# Seed dispersal and germination traits of 70 plant species inhabiting the Gurbantunggut Desert in northwest China.

1. IntroductionEach desert plant species has its own complex life history strategy that enables it to persist in its arid habitat. These strategies include seed dispersal and germination [1]. In general, seed dispersal helps seeds escape sibling and kin competition, decreases predation, reduces the probability of offspring survival in unpredictable environments, and aids in reaching and colonizing new habitats for seed germination and population regeneration [2-6]. Different plants evolve different dispersal strategies in deserts. The escape strategy occurs when plants produce large numbers of small seeds with long viability and thus escape from seed-eating insects and other animals by entering cracks in the soil.

The protection strategy occurs when mature seeds remain attached to the mother plant and must be dispersed by wind, animals, or rain and it reduces the potential of dispersal to uncertain conditions [7]. In addition, seed structures and characters (seed mass and seed shape) affect the effectiveness of seed dispersal [8, 9]. Hence, species with different structures form different dispersal syndromes, including anemochory [10-12], zoochory [13-23], autochory [24, 25], ombrohydrochory [7,25], and barochory [26]. However, very little is known about the dispersal strategy in relation to dispersal syndromes in plant species of cold deserts.

Seed germination and dormancy are pivotal events in seedling establishment, and they are closely related to seed dispersal and population generation. Some researchers consider seed dormancy as an adaptive bet-hedging strategy in spatiotemporally varying environments [27, 28]. In other words, desert plants depend more on dormancy than dispersal for survival, since timing of precipitation is uncertain and plants tend to delay germination until the occurrence of a favorable precipitation event rather than relying on dispersal [24,29]. For this reason, seed dormancy and germination are important for desert plants. Species inhabiting deserts have developed different seed germination straregies via natural selection over a long period or time [1]. Typically, these strategies are divided into two general categories: (1) opportunistic, that is, with fast germination rate, no or low seed dormancy, and high germination percentage; and (2) cautious germination strategies, with low germination rate, high seed dormancy, and low germination percentage [1,7]. In addition, seed dispersal strategies seem to be related with germination strategies. Plants in the Negev Desert with seed protection strategies may develop cautious germination strategies with low risk to seedling survival, while plants with escape seed dispersal strategies may develop opportunistic germination strategies with high risk to seedling survival [7]. However, whether those results apply to other desert regions is still unknown.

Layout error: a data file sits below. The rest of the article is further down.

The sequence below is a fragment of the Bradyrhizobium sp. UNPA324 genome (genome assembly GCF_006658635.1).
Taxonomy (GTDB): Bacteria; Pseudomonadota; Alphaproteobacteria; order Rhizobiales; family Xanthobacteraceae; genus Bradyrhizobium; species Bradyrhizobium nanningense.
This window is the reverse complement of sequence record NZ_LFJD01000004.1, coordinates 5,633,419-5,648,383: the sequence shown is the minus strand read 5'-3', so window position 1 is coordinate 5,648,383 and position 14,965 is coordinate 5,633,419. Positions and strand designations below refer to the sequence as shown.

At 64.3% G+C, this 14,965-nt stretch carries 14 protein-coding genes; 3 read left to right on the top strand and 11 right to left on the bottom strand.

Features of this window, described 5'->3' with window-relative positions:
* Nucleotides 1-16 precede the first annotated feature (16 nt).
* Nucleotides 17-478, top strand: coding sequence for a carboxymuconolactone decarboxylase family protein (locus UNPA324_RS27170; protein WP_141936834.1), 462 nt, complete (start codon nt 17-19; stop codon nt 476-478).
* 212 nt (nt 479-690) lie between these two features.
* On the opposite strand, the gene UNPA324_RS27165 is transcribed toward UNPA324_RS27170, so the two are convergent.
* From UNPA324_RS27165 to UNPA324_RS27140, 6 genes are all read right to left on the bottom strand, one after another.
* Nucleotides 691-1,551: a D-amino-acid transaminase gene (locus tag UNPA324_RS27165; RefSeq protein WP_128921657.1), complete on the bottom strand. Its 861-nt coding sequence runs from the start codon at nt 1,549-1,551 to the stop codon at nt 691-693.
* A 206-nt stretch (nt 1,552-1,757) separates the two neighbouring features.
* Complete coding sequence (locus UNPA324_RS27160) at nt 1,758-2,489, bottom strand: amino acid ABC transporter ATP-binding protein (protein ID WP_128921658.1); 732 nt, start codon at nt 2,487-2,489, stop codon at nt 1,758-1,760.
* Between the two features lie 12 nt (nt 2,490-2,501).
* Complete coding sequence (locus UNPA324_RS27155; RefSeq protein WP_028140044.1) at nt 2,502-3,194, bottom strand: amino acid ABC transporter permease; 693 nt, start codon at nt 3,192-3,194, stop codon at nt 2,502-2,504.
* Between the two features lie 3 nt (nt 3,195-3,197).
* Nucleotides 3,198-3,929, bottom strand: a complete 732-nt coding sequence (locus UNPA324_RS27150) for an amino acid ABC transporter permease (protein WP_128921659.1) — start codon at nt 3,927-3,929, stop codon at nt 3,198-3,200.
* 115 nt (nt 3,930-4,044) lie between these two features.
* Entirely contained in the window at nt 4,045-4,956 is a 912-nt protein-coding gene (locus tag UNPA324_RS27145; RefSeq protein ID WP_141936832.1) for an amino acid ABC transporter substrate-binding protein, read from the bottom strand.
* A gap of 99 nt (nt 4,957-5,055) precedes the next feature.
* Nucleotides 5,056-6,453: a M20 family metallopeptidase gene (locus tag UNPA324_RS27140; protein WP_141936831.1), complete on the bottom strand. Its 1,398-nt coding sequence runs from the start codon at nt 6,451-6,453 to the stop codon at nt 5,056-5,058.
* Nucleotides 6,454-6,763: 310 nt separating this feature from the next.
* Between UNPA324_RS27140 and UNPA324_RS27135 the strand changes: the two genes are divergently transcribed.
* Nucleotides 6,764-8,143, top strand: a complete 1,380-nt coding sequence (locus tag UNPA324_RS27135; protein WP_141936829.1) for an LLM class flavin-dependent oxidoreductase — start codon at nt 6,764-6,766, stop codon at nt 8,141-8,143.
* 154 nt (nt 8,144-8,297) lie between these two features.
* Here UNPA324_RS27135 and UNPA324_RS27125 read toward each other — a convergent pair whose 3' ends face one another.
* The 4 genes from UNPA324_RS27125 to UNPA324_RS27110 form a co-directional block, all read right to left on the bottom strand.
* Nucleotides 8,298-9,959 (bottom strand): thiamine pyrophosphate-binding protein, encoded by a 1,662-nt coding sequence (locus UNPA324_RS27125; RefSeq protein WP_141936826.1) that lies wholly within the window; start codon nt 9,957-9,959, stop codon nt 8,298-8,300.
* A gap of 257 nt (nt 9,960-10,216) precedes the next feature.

The Gurbantunggut Desert is located in the center of the Junggar Basin, Xinjiang Province, China, and it is the second largest desert in China with an area of 48,800 [km.sup.2]. In this area, there are 208 species of seed plants that belong to 30 families and 123 genera. Dominant families are Amaranthaceae, Asteraceae, Brassicaceae, Fabaceae, Poaceae, Polygonaceae, Tamaricaceae, and Zygophyllaceae and they contain 74% of all species in the Gurbantunggut Desert [30]. Hence, seed characteristics of species in this desert are diverse and complex [30]. Previous studies showed that diaspore mass and shape differed significantly among phylogenetic groups and dispersal syndromes in this desert [31]. However, germination strategies as well as seed dispersal strategies of species are adaptations to the desert environment, but very little is known about the relationship of seed dispersal and germination strategies in deserts (but see [7]). Our primary aim was to determine the relationships between seed dispersal and germination strategies in the Gurbantunggut Desert.